“Providing a mental health support service to all involved is crucial in these events, and we’re excited to joining with Wesley Hospital, as they bring their giant elephant to the beach to promote awareness around just that.”
Dr John Kearney, clinical psychologist and Director of Psychological Services at Wesley Hospital Kogarah, specialises in PTSD treatment.
“Around one-fifth of emergency service workers report high-levels of psychological stress and do not always recognise the signs and symptoms of depression, anxiety or PTSD in themselves,” he said.
“By joining with Surf Life Saving NSW, we’re encouraging the public to talk more openly about the ‘elephant in the room’ and increase public awareness and appreciation of the unique and challenging role fulfilled by emergency service personnel and staff.”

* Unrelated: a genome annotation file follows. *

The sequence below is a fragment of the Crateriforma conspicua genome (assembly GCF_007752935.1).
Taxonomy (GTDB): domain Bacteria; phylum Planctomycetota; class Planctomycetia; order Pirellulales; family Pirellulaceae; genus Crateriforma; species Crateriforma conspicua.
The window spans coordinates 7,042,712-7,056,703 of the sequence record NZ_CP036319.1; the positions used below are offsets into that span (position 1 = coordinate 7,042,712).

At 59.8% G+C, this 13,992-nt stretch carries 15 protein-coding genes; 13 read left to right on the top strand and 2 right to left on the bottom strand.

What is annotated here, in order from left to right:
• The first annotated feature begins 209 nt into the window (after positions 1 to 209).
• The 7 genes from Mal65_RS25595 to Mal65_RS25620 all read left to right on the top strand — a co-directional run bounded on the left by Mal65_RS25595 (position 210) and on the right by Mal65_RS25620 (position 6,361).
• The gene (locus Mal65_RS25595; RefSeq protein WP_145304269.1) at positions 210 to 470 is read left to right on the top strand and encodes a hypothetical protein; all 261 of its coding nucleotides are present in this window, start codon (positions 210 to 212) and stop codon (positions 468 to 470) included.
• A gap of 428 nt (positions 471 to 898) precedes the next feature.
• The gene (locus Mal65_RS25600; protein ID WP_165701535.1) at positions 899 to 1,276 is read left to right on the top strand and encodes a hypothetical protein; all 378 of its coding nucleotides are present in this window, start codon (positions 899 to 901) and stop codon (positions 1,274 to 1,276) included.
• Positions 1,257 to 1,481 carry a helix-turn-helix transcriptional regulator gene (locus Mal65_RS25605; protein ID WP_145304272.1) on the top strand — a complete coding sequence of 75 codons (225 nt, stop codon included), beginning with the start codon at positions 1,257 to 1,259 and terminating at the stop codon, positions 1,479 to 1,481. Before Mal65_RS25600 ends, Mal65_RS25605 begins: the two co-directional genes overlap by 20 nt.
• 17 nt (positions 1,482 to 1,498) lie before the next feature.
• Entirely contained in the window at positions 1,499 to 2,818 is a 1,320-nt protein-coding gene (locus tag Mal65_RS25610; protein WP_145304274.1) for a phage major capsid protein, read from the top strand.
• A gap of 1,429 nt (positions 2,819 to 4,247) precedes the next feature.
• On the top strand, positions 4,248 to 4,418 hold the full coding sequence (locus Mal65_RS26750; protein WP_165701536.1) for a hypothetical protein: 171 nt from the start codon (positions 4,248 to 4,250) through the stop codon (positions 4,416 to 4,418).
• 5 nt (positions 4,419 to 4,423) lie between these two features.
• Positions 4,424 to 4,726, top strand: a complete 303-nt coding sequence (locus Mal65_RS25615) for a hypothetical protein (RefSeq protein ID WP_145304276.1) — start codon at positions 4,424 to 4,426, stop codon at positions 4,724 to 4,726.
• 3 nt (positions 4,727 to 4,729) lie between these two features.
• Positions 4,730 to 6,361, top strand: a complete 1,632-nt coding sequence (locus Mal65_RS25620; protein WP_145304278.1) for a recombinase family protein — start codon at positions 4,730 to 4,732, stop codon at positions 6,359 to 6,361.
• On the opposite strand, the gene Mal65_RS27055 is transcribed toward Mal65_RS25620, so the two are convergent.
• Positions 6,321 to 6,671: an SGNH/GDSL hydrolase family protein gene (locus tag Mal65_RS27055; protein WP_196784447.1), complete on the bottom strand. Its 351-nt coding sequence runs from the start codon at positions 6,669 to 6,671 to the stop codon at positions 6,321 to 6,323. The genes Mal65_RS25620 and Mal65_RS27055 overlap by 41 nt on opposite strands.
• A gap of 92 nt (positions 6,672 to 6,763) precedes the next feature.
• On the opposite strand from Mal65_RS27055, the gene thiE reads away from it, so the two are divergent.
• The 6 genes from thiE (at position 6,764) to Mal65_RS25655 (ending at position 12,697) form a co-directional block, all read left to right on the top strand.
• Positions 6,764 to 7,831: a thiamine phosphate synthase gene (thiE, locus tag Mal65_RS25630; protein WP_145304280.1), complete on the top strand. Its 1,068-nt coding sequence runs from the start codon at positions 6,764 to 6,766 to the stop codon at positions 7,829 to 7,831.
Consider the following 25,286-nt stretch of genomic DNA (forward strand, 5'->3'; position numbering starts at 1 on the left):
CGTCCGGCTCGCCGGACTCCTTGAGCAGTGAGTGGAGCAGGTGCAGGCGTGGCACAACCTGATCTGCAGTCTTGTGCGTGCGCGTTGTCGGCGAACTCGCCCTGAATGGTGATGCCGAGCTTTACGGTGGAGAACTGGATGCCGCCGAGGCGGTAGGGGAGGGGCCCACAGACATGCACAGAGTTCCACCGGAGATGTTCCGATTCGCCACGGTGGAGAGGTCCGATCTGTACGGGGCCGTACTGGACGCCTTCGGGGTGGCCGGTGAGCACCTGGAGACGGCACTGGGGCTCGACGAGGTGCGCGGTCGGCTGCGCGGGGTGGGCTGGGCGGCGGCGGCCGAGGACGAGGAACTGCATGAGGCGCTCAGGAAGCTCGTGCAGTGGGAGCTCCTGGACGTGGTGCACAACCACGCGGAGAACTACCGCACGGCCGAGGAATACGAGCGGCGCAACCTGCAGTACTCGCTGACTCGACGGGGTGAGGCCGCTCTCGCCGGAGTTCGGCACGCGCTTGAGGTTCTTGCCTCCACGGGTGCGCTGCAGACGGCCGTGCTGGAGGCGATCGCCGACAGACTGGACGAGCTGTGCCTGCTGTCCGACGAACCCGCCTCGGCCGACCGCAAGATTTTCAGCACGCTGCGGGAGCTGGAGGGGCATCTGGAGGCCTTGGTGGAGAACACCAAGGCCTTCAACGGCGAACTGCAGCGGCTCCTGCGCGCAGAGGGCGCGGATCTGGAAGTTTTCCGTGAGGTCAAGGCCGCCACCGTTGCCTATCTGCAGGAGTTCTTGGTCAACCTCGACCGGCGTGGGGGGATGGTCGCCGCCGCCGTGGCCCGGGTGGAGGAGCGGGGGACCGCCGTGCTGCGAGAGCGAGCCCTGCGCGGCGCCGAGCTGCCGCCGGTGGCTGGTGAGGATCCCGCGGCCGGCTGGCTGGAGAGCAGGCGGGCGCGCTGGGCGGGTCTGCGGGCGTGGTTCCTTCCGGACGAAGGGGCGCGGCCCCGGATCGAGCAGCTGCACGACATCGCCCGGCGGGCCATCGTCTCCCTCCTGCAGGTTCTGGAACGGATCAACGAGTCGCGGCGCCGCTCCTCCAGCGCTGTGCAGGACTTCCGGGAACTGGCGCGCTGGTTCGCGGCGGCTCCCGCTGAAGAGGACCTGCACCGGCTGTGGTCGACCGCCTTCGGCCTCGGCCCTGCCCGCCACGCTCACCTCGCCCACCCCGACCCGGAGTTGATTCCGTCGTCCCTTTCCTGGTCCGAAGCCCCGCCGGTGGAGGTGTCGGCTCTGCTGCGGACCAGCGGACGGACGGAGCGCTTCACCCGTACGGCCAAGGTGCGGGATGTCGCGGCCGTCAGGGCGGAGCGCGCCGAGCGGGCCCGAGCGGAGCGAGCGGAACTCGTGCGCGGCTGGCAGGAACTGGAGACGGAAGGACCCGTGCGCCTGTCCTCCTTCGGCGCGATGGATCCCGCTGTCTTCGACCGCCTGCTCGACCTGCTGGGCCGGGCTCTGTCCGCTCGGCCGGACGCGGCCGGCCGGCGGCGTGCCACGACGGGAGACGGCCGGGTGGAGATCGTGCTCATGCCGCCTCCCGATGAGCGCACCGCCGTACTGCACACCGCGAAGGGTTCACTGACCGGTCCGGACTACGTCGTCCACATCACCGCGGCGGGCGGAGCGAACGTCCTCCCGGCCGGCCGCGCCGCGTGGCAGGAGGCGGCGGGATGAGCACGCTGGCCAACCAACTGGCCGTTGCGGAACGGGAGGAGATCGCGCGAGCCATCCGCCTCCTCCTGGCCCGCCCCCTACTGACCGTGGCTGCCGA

The Wesley Hospital is also teaming up with the Women’s National Basketball League (WNBL) to drive awareness of the demands professional sport can have on the mental health of elite athletes.
Up to 45 percent of athletes experience stress, anxiety and depression and studies show that many also have concerns about their mental or emotional wellbeing, after retiring.
Alice Kunek recently returned from a nine-month stint playing basketball in Europe to join the Brydens Sydney Uni Flames.
The 28-year-old, who has played more than 200 WNBL games and won a gold medal with the Opals at the 2018 Commonwealth Games, knows first-hand the toll professional sport can have on your psyche, as well as the feelings of isolation that often go with it.
“Being away from home for an extended period was tough on my game – both physically and mentally,” she said.
“Maintaining a positive mindset can often be a struggle when your game is repeatedly being scrutinised and you’re trying to overcome expectations, especially around finals time.